Before the Regionalisation of Scotland in 1975, most of the Cairngorms were within the county of Aberdeenshiremarker, with the rest reaching into Inverness-shire in the west, and Banffshiremarker in the north.

Access

Granting the tight delineation of The Cairngorms above - there are no public roads through The Cairngorms. All the public roads in the general area either skirt The Cairngorms or stop short - providing access to them only. Historically - pedestrians have been able to cross The Cairngorms by following the traditional routes of the Lairig Ghrumarker, and the Lairig Laoigh, or around them by following Glen Dee - Glen Feshie, and Bealach Dearg.

From the south, and south-east motorised access ends at Linn of Dee, or Allanaquoichmarker. From the north-west it ends at Coylumbridge or the car park at the Cairn Gorm ski area.

Topography

The Cairngorms consist of a large elevated plateau adorned with low, rounded glacial mountains.

Although not strictly a single plateau - The Cairngorms give the sense of being a single plateau, because the passes that cut through them do not cut them very deeply. In Watson (1975) the author gives the summit of Lairig Ghrumarker as 835 metres, and the summit of Lairig an Laoigh at 740 metres, and The Sneck at 970 metres. Topographically - this means a walker could cross between the Cairntoulmarker (1293m) - Braeriachmarker (1296m) massif to the Ben Macduimarker (1309m) - Cairn Gormmarker (1245m) massif and onto the Beinn a' Bhùirdmarker (1196m) - Ben Avonmarker (1171m) massif without descending below the 740 metre summit of the Lairig an Laoigh.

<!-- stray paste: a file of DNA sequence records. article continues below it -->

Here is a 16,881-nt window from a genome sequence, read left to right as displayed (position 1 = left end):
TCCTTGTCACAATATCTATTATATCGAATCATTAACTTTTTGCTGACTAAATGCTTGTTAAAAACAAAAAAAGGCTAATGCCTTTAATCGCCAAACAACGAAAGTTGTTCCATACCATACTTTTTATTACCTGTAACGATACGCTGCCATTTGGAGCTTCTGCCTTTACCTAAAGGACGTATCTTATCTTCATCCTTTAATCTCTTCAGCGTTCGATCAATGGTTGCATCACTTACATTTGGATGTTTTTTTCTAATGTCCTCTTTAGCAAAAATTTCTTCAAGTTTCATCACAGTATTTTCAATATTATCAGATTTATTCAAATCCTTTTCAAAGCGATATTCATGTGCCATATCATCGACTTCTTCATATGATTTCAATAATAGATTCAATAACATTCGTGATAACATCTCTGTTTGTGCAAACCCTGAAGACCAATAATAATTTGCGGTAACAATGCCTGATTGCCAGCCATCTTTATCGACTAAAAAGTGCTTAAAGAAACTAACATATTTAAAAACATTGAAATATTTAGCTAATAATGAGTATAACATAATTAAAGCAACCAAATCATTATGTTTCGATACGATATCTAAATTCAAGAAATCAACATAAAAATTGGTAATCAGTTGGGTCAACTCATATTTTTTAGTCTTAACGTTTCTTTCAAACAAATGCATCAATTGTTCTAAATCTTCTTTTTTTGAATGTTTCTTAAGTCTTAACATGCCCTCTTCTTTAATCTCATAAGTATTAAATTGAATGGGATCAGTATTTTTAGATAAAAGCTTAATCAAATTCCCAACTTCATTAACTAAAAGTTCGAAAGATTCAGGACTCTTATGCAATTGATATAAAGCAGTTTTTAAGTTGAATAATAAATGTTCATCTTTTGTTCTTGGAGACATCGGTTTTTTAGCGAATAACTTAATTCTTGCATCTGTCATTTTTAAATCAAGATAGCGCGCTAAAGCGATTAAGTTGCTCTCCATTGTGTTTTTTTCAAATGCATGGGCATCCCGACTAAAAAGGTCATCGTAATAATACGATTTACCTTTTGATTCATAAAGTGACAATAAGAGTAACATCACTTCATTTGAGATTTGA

The Cairngorms became part of Scotland's second national park (see Cairngorms National Parkmarker) on 1 September 2003. The national park is in the Scottish council areas of Aberdeenshiremarker, Moraymarker, Angusmarker, Perth and Kinross and Highlandmarker.

Geography

The Cairngorms feature the highest, coldest and snowiest plateaux in the British Islesmarker and are home to five of the six highest mountains in Scotlandmarker:

These mountains are all Munros, and there are a further 13 mountains with this categorisation across the area, of which another five are among the twenty highest peaks in the country.

After she had climbed to the top of Ben Macdui on 7 October 1859, Queen Victoria wrote: "It had a sublime and solemn effect, so wild, so solitary — no one but ourselves and our little party there . . . I had a little whisky and water, as the people declared pure water would be too chilling."

The Cairngorms were formed 40 million years before the last ice age, when slight uplift raised an eroded peneplain based on an exposed granite pluton. The highest present-day peaks represent eroded monadnock hills. During the ice ages the ice caps that covered most of northern Scotlandmarker remained static, frozen to the ground for long periods and actually protected the rounded summits and valleys and deep weathered granite of the mountains of the area. Glacial erosion is represented in deep valleys which dissect the area. Many valleys are littered with glacial deposits from the period of glacial retreat. The most famous valley is the Lairig Ghrumarker pass, a gouge through the centre of the mountains - a u-shaped valley, now partly filled with extensive scree produced by intense frost action during ice-free periods. Many parts of the Cairngorms exhibit classic periglacial weathering which occurred during cold periods in ice-free areas.